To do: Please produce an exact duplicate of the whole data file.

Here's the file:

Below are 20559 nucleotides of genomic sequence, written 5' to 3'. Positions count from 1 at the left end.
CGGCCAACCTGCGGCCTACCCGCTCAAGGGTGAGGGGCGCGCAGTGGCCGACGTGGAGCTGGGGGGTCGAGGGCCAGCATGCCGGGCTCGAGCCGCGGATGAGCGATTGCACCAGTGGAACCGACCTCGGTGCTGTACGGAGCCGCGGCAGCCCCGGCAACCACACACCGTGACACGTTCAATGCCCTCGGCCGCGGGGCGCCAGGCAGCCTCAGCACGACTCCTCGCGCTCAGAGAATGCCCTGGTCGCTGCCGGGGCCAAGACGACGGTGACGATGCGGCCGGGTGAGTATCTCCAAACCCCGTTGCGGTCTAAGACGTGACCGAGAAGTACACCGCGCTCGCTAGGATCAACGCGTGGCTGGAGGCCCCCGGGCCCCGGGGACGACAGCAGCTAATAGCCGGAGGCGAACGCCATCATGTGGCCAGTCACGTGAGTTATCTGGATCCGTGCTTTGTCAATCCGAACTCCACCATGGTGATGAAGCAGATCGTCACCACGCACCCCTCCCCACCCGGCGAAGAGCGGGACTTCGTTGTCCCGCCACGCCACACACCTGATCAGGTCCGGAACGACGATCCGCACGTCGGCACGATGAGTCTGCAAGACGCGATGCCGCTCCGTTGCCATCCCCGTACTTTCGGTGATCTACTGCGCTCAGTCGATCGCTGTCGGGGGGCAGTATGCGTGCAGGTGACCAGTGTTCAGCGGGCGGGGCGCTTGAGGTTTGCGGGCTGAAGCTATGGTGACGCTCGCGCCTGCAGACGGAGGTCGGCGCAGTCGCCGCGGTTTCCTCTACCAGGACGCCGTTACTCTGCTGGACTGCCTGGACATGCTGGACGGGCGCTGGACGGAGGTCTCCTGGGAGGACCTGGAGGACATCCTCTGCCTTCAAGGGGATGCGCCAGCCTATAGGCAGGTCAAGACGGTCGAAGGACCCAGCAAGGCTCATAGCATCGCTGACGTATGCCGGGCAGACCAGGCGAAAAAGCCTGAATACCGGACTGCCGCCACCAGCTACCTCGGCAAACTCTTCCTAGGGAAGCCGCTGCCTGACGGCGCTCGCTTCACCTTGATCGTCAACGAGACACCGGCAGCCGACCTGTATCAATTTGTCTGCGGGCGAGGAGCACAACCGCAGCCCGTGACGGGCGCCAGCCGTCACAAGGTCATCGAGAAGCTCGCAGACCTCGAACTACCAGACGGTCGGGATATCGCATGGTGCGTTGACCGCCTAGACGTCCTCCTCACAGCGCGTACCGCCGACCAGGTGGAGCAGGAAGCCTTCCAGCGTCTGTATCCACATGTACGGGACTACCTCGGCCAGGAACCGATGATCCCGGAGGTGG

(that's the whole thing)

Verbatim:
Below are 20559 nucleotides of genomic sequence, written 5' to 3'. Positions count from 1 at the left end.
CGGCCAACCTGCGGCCTACCCGCTCAAGGGTGAGGGGCGCGCAGTGGCCGACGTGGAGCTGGGGGGTCGAGGGCCAGCATGCCGGGCTCGAGCCGCGGATGAGCGATTGCACCAGTGGAACCGACCTCGGTGCTGTACGGAGCCGCGGCAGCCCCGGCAACCACACACCGTGACACGTTCAATGCCCTCGGCCGCGGGGCGCCAGGCAGCCTCAGCACGACTCCTCGCGCTCAGAGAATGCCCTGGTCGCTGCCGGGGCCAAGACGACGGTGACGATGCGGCCGGGTGAGTATCTCCAAACCCCGTTGCGGTCTAAGACGTGACCGAGAAGTACACCGCGCTCGCTAGGATCAACGCGTGGCTGGAGGCCCCCGGGCCCCGGGGACGACAGCAGCTAATAGCCGGAGGCGAACGCCATCATGTGGCCAGTCACGTGAGTTATCTGGATCCGTGCTTTGTCAATCCGAACTCCACCATGGTGATGAAGCAGATCGTCACCACGCACCCCTCCCCACCCGGCGAAGAGCGGGACTTCGTTGTCCCGCCACGCCACACACCTGATCAGGTCCGGAACGACGATCCGCACGTCGGCACGATGAGTCTGCAAGACGCGATGCCGCTCCGTTGCCATCCCCGTACTTTCGGTGATCTACTGCGCTCAGTCGATCGCTGTCGGGGGGCAGTATGCGTGCAGGTGACCAGTGTTCAGCGGGCGGGGCGCTTGAGGTTTGCGGGCTGAAGCTATGGTGACGCTCGCGCCTGCAGACGGAGGTCGGCGCAGTCGCCGCGGTTTCCTCTACCAGGACGCCGTTACTCTGCTGGACTGCCTGGACATGCTGGACGGGCGCTGGACGGAGGTCTCCTGGGAGGACCTGGAGGACATCCTCTGCCTTCAAGGGGATGCGCCAGCCTATAGGCAGGTCAAGACGGTCGAAGGACCCAGCAAGGCTCATAGCATCGCTGACGTATGCCGGGCAGACCAGGCGAAAAAGCCTGAATACCGGACTGCCGCCACCAGCTACCTCGGCAAACTCTTCCTAGGGAAGCCGCTGCCTGACGGCGCTCGCTTCACCTTGATCGTCAACGAGACACCGGCAGCCGACCTGTATCAATTTGTCTGCGGGCGAGGAGCACAACCGCAGCCCGTGACGGGCGCCAGCCGTCACAAGGTCATCGAGAAGCTCGCAGACCTCGAACTACCAGACGGTCGGGATATCGCATGGTGCGTTGACCGCCTAGACGTCCTCCTCACAGCGCGTACCGCCGACCAGGTGGAGCAGGAAGCCTTCCAGCGTCTGTATCCACATGTACGGGACTACCTCGGCCAGGAACCGATGATCCCGGAGGTGG